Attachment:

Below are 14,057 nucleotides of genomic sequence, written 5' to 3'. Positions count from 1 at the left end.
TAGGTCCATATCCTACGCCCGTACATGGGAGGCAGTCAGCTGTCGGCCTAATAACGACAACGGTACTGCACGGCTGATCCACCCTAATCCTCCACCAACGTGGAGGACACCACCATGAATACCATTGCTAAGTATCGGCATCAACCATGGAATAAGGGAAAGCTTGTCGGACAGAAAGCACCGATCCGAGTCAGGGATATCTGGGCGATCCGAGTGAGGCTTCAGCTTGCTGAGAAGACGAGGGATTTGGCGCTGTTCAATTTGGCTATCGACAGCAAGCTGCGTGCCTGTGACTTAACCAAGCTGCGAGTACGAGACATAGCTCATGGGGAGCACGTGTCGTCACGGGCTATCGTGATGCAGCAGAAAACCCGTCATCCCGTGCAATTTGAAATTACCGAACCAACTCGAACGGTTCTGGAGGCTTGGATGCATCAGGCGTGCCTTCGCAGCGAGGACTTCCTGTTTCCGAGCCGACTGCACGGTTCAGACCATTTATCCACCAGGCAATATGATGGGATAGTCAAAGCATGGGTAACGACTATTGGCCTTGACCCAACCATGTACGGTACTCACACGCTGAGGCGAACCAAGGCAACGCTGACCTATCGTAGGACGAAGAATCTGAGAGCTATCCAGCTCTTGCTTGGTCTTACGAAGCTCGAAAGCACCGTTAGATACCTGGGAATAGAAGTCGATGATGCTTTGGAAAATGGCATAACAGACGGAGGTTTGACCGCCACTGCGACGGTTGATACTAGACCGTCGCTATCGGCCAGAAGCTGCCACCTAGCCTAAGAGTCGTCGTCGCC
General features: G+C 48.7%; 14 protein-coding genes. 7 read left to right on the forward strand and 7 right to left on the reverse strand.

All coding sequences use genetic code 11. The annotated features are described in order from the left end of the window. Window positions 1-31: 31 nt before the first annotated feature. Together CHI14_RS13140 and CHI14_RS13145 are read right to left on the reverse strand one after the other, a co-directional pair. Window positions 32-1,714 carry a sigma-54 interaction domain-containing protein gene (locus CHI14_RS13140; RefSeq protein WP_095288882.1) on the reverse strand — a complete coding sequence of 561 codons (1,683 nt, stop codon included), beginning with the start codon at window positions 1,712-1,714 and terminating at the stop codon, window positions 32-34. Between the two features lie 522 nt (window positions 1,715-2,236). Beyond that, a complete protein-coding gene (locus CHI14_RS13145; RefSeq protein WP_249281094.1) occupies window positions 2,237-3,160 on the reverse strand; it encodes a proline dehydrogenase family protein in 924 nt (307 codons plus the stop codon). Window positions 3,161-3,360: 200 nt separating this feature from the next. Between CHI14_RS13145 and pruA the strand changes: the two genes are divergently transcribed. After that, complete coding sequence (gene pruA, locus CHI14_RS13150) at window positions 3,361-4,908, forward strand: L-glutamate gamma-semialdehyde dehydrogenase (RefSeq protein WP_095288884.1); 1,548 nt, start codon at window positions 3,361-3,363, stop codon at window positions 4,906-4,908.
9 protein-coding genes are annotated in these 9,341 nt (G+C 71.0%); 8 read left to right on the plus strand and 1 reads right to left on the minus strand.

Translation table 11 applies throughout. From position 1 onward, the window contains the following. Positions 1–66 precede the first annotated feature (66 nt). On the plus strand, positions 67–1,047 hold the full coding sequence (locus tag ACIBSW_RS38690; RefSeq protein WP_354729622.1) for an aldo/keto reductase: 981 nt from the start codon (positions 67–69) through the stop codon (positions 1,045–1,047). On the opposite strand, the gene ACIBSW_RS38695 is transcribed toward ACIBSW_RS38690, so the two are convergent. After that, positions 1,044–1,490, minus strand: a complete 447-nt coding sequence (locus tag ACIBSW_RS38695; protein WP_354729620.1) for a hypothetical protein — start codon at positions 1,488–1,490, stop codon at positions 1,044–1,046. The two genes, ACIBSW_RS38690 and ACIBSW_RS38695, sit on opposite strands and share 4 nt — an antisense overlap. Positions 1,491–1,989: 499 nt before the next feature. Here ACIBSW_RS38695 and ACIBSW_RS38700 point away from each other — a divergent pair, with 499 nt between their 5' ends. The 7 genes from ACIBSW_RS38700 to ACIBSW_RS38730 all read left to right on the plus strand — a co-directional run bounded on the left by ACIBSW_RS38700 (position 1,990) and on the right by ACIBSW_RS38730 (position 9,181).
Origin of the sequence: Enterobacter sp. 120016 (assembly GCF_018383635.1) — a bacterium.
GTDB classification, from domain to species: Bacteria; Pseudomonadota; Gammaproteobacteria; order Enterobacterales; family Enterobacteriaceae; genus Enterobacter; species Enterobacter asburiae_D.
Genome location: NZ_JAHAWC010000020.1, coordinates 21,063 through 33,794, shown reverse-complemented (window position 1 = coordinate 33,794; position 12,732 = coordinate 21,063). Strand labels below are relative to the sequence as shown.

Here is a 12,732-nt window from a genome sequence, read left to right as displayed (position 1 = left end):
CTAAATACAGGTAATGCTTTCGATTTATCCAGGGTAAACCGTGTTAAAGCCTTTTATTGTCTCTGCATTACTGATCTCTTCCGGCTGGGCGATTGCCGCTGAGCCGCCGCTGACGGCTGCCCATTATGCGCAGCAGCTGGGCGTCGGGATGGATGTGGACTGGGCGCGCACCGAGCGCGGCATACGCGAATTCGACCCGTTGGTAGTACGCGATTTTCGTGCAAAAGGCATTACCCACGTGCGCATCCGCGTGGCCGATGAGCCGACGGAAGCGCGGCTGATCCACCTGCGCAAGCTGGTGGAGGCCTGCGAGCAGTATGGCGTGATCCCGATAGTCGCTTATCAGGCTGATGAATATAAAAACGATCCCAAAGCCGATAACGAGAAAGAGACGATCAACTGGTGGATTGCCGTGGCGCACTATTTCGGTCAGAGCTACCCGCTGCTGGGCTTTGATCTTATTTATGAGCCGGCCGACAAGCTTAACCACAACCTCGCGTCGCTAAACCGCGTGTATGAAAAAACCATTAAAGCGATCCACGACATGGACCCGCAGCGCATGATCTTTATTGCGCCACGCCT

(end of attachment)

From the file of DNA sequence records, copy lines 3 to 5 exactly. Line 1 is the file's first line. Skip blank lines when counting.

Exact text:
General features: G+C 48.7%; 14 protein-coding genes. 7 read left to right on the forward strand and 7 right to left on the reverse strand.

All coding sequences use genetic code 11. The annotated features are described in order from the left end of the window. Window positions 1-31: 31 nt before the first annotated feature. Together CHI14_RS13140 and CHI14_RS13145 are read right to left on the reverse strand one after the other, a co-directional pair. Window positions 32-1,714 carry a sigma-54 interaction domain-containing protein gene (locus CHI14_RS13140; RefSeq protein WP_095288882.1) on the reverse strand — a complete coding sequence of 561 codons (1,683 nt, stop codon included), beginning with the start codon at window positions 1,712-1,714 and terminating at the stop codon, window positions 32-34. Between the two features lie 522 nt (window positions 1,715-2,236). Beyond that, a complete protein-coding gene (locus CHI14_RS13145; RefSeq protein WP_249281094.1) occupies window positions 2,237-3,160 on the reverse strand; it encodes a proline dehydrogenase family protein in 924 nt (307 codons plus the stop codon). Window positions 3,161-3,360: 200 nt separating this feature from the next. Between CHI14_RS13145 and pruA the strand changes: the two genes are divergently transcribed. After that, complete coding sequence (gene pruA, locus CHI14_RS13150) at window positions 3,361-4,908, forward strand: L-glutamate gamma-semialdehyde dehydrogenase (RefSeq protein WP_095288884.1); 1,548 nt, start codon at window positions 3,361-3,363, stop codon at window positions 4,906-4,908.
9 protein-coding genes are annotated in these 9,341 nt (G+C 71.0%); 8 read left to right on the plus strand and 1 reads right to left on the minus strand.